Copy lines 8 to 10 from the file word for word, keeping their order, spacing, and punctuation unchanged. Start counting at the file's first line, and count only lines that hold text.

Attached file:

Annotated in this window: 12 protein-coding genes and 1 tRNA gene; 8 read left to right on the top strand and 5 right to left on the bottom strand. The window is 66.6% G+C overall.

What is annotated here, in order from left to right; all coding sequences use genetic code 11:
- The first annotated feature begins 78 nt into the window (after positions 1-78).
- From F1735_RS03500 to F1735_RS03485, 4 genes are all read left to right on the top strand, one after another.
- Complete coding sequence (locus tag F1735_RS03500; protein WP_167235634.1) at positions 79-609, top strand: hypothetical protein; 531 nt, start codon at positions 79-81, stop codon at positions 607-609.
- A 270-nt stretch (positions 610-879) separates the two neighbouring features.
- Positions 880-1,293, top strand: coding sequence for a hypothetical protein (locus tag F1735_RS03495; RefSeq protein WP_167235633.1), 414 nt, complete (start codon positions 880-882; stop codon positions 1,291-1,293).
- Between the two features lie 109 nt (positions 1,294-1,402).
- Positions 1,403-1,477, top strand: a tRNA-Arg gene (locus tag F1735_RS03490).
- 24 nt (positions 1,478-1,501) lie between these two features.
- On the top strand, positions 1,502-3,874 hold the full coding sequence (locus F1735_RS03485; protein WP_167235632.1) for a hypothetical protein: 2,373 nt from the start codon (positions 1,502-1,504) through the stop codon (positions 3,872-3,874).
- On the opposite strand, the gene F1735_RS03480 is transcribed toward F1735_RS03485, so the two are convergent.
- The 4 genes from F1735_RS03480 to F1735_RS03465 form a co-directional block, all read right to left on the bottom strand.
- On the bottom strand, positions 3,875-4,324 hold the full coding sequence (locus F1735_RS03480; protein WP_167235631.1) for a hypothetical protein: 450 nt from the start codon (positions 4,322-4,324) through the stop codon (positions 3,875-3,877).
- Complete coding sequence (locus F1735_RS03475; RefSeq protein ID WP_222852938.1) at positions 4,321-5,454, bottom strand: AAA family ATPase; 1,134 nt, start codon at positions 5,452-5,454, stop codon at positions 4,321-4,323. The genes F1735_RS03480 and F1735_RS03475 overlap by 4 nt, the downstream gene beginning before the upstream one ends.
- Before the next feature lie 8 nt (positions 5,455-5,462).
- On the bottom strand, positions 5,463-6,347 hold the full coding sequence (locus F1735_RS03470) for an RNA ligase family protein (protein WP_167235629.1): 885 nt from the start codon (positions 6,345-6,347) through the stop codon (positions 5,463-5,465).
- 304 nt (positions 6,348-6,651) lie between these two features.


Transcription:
- Between the two features lie 109 nt (positions 1,294-1,402).
- Positions 1,403-1,477, top strand: a tRNA-Arg gene (locus tag F1735_RS03490).
- 24 nt (positions 1,478-1,501) lie between these two features.